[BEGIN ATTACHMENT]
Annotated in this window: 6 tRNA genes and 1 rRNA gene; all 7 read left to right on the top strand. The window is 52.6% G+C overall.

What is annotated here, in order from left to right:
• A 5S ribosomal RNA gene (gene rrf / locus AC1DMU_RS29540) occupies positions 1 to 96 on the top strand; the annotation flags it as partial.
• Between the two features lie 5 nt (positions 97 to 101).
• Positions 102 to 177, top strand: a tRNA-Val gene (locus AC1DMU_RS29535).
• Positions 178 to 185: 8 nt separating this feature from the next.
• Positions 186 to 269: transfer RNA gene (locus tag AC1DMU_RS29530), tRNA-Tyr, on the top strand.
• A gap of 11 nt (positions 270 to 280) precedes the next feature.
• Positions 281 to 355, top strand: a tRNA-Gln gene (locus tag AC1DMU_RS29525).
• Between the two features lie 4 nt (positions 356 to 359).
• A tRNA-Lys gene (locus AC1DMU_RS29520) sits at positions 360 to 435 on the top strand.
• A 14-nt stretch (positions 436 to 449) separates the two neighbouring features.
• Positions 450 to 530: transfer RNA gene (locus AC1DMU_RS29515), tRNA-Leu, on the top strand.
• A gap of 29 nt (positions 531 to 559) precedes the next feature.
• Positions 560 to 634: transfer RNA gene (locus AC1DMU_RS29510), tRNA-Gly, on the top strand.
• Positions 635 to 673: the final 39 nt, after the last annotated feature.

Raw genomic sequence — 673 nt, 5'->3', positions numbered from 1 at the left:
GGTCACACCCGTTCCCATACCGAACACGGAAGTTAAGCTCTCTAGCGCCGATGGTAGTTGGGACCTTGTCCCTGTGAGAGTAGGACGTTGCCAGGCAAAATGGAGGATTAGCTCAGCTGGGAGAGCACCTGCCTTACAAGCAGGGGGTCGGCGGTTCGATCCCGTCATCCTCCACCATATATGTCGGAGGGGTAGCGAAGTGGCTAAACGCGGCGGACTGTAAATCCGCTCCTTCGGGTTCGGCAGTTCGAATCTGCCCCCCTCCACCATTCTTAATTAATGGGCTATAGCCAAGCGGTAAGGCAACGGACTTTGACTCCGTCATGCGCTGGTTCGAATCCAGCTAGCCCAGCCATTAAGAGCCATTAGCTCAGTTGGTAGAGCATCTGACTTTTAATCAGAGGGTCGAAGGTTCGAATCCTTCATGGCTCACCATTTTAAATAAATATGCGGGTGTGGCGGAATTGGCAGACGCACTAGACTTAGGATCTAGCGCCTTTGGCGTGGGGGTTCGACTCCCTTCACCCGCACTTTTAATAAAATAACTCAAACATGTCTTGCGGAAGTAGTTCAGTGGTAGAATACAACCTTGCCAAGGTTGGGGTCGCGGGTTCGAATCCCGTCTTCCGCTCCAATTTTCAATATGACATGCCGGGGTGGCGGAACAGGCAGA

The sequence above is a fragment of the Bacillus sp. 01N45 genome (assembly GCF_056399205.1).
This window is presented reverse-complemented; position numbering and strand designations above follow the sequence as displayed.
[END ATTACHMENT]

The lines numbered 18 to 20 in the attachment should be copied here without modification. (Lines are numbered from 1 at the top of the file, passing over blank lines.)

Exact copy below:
GGTCACACCCGTTCCCATACCGAACACGGAAGTTAAGCTCTCTAGCGCCGATGGTAGTTGGGACCTTGTCCCTGTGAGAGTAGGACGTTGCCAGGCAAAATGGAGGATTAGCTCAGCTGGGAGAGCACCTGCCTTACAAGCAGGGGGTCGGCGGTTCGATCCCGTCATCCTCCACCATATATGTCGGAGGGGTAGCGAAGTGGCTAAACGCGGCGGACTGTAAATCCGCTCCTTCGGGTTCGGCAGTTCGAATCTGCCCCCCTCCACCATTCTTAATTAATGGGCTATAGCCAAGCGGTAAGGCAACGGACTTTGACTCCGTCATGCGCTGGTTCGAATCCAGCTAGCCCAGCCATTAAGAGCCATTAGCTCAGTTGGTAGAGCATCTGACTTTTAATCAGAGGGTCGAAGGTTCGAATCCTTCATGGCTCACCATTTTAAATAAATATGCGGGTGTGGCGGAATTGGCAGACGCACTAGACTTAGGATCTAGCGCCTTTGGCGTGGGGGTTCGACTCCCTTCACCCGCACTTTTAATAAAATAACTCAAACATGTCTTGCGGAAGTAGTTCAGTGGTAGAATACAACCTTGCCAAGGTTGGGGTCGCGGGTTCGAATCCCGTCTTCCGCTCCAATTTTCAATATGACATGCCGGGGTGGCGGAACAGGCAGA

The sequence above is a fragment of the Bacillus sp. 01N45 genome (assembly GCF_056399205.1).
This window is presented reverse-complemented; position numbering and strand designations above follow the sequence as displayed.